Searchers look for bodies in California's charred ruins
SONOMA, California (AP):
Search-and-rescue teams, some with cadaver dogs, started looking for bodies yesterday in parts of California wine country devastated by wildfires, an indication that more dead were almost sure to emerge from the charred ruins of communities consumed by the flames.
At least 27 people have died, and at least 3,500 homes and businesses have been destroyed by the blazes, which could become the deadliest and most destructive in California history.
Sonoma County Sheriff Robert Giordano said officials were still investigating hundreds of reports of missing people and that recovery teams would soon begin conducting "targeted searches" for specific residents at their last known addresses.
"We have found bodies almost completely intact, and we have found bodies that were nothing more than ash and bones," the sheriff said.
Some remains have been identified using medical devices that turned up in the scorched heaps that were once homes. Metal implants, such as artificial hips, have ID numbers that helped identify the person, he said.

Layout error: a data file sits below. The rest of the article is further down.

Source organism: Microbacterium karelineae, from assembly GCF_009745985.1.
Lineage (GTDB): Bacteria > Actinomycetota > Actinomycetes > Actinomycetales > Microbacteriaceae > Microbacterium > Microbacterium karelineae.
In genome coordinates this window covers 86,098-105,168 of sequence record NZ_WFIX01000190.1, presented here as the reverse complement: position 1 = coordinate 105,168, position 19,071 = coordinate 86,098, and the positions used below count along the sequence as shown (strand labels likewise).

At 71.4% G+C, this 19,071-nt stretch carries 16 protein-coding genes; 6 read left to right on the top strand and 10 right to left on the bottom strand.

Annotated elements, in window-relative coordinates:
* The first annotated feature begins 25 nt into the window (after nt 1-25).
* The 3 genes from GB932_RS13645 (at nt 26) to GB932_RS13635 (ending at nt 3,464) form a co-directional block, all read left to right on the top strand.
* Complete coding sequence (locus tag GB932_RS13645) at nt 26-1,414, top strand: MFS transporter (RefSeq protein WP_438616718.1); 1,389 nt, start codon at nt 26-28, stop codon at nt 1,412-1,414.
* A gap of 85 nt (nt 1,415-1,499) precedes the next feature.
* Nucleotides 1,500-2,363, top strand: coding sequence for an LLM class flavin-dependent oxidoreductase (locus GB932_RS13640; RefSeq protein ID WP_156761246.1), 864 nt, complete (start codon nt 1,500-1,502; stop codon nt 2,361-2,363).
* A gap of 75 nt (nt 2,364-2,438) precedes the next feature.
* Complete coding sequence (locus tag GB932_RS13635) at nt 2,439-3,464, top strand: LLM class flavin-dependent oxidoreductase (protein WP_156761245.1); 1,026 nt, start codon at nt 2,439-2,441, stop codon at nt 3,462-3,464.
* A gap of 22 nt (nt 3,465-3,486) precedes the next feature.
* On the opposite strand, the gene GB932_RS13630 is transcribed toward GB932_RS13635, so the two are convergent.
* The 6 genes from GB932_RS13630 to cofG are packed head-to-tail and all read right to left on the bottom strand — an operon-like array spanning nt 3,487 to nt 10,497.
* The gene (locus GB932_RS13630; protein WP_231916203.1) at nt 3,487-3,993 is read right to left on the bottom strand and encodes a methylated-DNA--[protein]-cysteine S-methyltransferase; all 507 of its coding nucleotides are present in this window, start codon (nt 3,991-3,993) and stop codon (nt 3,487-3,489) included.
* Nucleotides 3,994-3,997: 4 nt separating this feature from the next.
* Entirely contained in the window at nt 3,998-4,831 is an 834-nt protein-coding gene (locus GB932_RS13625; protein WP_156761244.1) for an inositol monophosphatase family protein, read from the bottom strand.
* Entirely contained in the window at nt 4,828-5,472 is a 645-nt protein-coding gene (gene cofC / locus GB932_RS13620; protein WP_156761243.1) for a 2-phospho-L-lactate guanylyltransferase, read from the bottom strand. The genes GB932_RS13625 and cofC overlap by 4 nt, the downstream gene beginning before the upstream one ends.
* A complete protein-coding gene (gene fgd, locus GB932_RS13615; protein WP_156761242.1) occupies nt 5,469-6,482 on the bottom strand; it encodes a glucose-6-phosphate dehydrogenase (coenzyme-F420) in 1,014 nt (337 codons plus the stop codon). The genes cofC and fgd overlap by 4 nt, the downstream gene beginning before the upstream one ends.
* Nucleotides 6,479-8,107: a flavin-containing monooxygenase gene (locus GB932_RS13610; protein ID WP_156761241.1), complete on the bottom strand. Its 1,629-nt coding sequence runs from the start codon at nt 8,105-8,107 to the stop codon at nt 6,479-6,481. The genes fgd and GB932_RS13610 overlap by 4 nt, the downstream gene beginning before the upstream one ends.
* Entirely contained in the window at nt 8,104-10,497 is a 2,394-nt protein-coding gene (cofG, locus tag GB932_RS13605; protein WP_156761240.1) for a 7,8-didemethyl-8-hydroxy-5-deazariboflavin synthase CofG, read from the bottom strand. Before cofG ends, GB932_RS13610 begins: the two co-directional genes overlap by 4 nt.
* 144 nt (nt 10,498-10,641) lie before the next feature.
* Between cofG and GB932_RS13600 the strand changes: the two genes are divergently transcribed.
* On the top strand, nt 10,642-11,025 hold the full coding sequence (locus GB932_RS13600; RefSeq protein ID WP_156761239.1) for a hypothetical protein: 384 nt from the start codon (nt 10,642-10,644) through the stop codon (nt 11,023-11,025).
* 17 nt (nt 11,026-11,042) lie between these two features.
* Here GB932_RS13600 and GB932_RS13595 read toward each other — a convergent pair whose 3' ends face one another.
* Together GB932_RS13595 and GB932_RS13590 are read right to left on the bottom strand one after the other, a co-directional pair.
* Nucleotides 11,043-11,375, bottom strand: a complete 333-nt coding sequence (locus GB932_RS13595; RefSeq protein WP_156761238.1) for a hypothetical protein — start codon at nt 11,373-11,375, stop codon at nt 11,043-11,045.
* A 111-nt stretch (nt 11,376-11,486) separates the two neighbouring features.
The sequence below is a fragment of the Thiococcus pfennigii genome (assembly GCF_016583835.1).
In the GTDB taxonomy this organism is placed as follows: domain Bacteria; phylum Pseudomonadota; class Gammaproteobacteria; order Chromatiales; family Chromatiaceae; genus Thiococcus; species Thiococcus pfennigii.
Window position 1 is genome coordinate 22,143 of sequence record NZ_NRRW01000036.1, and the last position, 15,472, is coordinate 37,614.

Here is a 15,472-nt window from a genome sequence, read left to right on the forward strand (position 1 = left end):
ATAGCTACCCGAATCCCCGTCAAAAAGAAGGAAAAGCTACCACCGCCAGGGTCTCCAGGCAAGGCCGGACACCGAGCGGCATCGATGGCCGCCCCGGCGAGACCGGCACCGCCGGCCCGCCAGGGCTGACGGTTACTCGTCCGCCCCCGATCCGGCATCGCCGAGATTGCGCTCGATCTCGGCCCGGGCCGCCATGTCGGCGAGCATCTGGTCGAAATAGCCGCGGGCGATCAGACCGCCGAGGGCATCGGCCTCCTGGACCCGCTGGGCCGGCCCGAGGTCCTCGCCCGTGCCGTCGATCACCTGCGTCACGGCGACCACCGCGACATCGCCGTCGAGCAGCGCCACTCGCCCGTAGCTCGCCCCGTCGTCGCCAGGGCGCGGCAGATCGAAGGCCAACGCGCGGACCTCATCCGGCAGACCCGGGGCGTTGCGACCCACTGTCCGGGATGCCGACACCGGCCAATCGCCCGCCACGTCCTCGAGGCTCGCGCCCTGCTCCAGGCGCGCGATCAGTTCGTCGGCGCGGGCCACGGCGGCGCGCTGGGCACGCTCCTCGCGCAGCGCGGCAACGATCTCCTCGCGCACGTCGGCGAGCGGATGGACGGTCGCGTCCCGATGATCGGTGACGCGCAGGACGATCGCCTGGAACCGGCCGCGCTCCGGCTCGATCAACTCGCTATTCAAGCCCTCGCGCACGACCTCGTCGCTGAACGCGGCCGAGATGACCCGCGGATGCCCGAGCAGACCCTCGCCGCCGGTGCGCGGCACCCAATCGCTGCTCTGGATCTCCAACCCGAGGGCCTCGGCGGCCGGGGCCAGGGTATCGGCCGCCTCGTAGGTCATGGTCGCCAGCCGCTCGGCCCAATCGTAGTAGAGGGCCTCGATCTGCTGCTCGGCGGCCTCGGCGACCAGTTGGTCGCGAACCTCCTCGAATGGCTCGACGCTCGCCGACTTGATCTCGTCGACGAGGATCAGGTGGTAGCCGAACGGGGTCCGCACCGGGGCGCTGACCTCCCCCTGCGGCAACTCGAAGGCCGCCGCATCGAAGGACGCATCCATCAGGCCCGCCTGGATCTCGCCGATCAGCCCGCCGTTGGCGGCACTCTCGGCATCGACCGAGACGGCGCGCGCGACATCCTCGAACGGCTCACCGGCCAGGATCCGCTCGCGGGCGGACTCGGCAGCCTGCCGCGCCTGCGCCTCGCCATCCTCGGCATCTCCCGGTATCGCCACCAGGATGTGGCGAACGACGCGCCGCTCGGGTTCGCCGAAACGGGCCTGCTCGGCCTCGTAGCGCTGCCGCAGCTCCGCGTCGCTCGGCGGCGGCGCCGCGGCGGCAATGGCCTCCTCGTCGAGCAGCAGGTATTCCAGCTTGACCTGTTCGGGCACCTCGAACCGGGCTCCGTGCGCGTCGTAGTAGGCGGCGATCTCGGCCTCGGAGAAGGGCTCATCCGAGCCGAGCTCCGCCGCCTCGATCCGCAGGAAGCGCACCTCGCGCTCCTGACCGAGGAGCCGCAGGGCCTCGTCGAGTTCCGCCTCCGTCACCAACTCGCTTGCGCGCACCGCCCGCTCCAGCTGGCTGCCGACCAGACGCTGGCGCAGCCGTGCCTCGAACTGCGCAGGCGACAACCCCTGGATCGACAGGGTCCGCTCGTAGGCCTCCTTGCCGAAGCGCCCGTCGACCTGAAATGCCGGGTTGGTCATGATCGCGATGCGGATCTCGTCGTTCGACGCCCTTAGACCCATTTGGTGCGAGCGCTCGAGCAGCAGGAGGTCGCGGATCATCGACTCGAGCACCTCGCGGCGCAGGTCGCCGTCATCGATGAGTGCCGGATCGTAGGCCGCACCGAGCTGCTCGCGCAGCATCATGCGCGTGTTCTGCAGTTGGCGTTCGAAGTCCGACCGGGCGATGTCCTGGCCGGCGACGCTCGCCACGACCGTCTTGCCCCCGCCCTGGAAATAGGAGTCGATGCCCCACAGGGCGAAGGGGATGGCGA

NOT OUT OF EMERGENCY
Winds of up to 45mph (72kph) were expected yesterday in areas north of San Francisco, and stronger, more erratic gusts were forecast for today. Those conditions could erase modest gains made by firefighters.
"We are not out of this emergency. We are not even close to being out of this emergency," Emergency Operations Director Mark Ghilarducci told a news conference.
More than 8,000 firefighters were battling the blazes, and more manpower and equipment were pouring in from across the country and from as far as Australia and Canada, officials said.
The ferocious fires that started on Sunday levelled entire neighbourhoods in parts of Sonoma and Napa counties. In anticipation of the next round of flames, entire cities evacuated, leaving their streets empty, the only motion coming from ashes falling like snowflakes.
Fire officials are investigating whether downed power lines or other utility failures could have sparked the fires. It is unclear if downed lines and live wires resulted from the fires or started them, said Janet Upton, a spokeswoman for the California Department of Forestry and Fire Protection.